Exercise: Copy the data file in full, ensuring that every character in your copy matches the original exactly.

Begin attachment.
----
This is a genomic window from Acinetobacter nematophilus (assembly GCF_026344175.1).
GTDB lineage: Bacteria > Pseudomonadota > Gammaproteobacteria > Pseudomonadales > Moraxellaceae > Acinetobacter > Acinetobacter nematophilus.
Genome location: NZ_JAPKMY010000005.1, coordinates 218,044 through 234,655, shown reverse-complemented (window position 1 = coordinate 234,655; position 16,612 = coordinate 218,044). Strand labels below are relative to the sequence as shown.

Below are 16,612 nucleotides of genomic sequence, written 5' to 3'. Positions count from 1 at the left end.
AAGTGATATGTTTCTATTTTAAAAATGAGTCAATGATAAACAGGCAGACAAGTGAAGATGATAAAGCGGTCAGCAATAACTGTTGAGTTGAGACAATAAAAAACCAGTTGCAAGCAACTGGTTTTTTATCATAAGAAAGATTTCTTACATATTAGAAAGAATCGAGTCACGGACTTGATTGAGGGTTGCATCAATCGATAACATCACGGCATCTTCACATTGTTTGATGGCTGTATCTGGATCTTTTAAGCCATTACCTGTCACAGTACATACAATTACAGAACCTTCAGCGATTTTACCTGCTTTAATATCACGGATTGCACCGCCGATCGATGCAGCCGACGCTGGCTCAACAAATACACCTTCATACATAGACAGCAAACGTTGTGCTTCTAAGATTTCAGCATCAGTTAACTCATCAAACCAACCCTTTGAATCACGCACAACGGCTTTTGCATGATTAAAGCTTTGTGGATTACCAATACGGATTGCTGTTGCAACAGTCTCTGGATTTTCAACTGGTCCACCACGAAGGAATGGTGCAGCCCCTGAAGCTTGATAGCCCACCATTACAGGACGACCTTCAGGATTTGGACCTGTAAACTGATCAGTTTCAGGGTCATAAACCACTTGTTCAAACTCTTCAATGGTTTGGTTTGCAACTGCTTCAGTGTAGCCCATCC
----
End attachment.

This is a genomic window from Acinetobacter nematophilus (assembly GCF_026344175.1).
GTDB lineage: Bacteria > Pseudomonadota > Gammaproteobacteria > Pseudomonadales > Moraxellaceae > Acinetobacter > Acinetobacter nematophilus.
Genome location: NZ_JAPKMY010000005.1, coordinates 218,044 through 234,655, shown reverse-complemented (window position 1 = coordinate 234,655; position 16,612 = coordinate 218,044). Strand labels below are relative to the sequence as shown.

Below are 16,612 nucleotides of genomic sequence, written 5' to 3'. Positions count from 1 at the left end.
AAGTGATATGTTTCTATTTTAAAAATGAGTCAATGATAAACAGGCAGACAAGTGAAGATGATAAAGCGGTCAGCAATAACTGTTGAGTTGAGACAATAAAAAACCAGTTGCAAGCAACTGGTTTTTTATCATAAGAAAGATTTCTTACATATTAGAAAGAATCGAGTCACGGACTTGATTGAGGGTTGCATCAATCGATAACATCACGGCATCTTCACATTGTTTGATGGCTGTATCTGGATCTTTTAAGCCATTACCTGTCACAGTACATACAATTACAGAACCTTCAGCGATTTTACCTGCTTTAATATCACGGATTGCACCGCCGATCGATGCAGCCGACGCTGGCTCAACAAATACACCTTCATACATAGACAGCAAACGTTGTGCTTCTAAGATTTCAGCATCAGTTAACTCATCAAACCAACCCTTTGAATCACGCACAACGGCTTTTGCATGATTAAAGCTTTGTGGATTACCAATACGGATTGCTGTTGCAACAGTCTCTGGATTTTCAACTGGTCCACCACGAAGGAATGGTGCAGCCCCTGAAGCTTGATAGCCCACCATTACAGGACGACCTTCAGGATTTGGACCTGTAAACTGATCAGTTTCAGGGTCATAAACCACTTGTTCAAACTCTTCAATGGTTTGGTTTGCAACTGCTTCAGTGTAGCCCATCC